Can nutrition watchdogs shame Katy Perry to stop marketing Pepsi? A group of seven health organizations are going to try. On Tuesday, they plan to run an open letter to Perry urging her to not "exploit [your] popularity by marketing a product that causes disease in your fans."
The one-page ad will run in Variety. (Adweek's sister publications Billboard and The Hollywood Reporter turned down the ad).
Perry is the latest target of the Center for Science in the Public Interest, which also went after Beyoncé for her $50 million Pepsi deal.
In the letter, CSPI and the other organizations compare the Pepsi campaign using Perry to the same tactics that were used by tobacco companies.
"Virginia Slims and other tobacco companies used glamorous celebrities and models to position smoking as hip, sexy and rebellious. Today soda companies are using you and other celebrities to convince young people that drinking soda is hip, sexy and rebellious," CSPI and the other groups wrote. "'Drink Pepsi and you can be cool like Katy Perry,' is the takeaway message for your young fans. 'Live for now' and worry about the health consequences later."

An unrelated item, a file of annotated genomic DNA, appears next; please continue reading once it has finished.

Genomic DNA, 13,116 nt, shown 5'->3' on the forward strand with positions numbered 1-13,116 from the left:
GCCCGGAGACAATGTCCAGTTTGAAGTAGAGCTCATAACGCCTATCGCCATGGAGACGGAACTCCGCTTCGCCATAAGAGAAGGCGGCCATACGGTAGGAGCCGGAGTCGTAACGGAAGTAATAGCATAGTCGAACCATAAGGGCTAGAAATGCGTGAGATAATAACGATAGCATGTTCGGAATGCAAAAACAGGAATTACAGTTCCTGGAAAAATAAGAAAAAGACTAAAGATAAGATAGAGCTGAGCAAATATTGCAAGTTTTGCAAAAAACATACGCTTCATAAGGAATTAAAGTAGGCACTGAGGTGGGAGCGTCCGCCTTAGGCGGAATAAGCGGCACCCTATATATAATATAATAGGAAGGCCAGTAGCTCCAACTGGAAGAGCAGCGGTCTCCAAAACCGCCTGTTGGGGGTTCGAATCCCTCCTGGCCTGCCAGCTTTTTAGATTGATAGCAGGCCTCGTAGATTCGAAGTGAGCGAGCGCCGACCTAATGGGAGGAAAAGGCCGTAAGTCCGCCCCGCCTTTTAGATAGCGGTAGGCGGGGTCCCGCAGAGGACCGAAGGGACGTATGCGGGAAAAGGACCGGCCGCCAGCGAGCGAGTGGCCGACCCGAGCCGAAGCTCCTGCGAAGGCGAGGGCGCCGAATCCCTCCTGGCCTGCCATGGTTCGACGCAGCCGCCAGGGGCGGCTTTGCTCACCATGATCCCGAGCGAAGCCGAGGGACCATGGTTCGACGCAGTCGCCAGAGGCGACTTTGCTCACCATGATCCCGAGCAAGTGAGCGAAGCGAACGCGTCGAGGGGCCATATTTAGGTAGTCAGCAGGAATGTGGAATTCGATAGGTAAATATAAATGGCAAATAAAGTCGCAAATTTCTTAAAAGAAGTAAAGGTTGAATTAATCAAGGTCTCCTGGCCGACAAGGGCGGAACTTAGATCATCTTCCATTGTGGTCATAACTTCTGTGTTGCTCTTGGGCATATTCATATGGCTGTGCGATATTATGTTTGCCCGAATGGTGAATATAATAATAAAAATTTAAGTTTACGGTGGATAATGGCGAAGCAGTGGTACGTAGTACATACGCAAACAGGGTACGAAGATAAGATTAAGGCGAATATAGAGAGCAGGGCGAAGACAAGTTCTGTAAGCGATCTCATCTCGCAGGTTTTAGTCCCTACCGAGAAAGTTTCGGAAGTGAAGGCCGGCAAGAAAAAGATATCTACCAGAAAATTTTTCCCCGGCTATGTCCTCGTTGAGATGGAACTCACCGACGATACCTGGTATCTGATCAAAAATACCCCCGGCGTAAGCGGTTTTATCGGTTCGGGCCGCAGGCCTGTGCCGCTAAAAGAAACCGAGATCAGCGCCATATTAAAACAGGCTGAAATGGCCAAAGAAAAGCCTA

Perry's connection with Pepsi has been played up in films and her music. For example, this summer she ran an online campaign with Pepsi to determine which song she would sing at the Video Music Awards.
It's probably a long shot convincing Perry or any other celebrity to stop marketing sodas because it works. CSPI's own evidence shows just how powerful Perry's endorsement is, coming in second to Justin Bieber's clout on Twitter (she has 58.4 million followers).
A video assembled by CSPI titled The Sellouts that shows clips of celebrity soda pushers also drives home just how ingrained celebrities are in the marketing of soda. It features some of the most successful soft-drink spots of all time, including Mean Joe Greene for Coca-Cola and Cindy Crawford for Pepsi. "Celebrities shouldn't use their influence to market a product that sickens their fans. Tell them to stop," the video says at the end.
Other signatories on the open letter include the Berkeley Media Studies Group, the Campaign for Commercial-Free Childhood, the California Pan-Ethnic Health Network and the Latino Coalition for a Healthy California.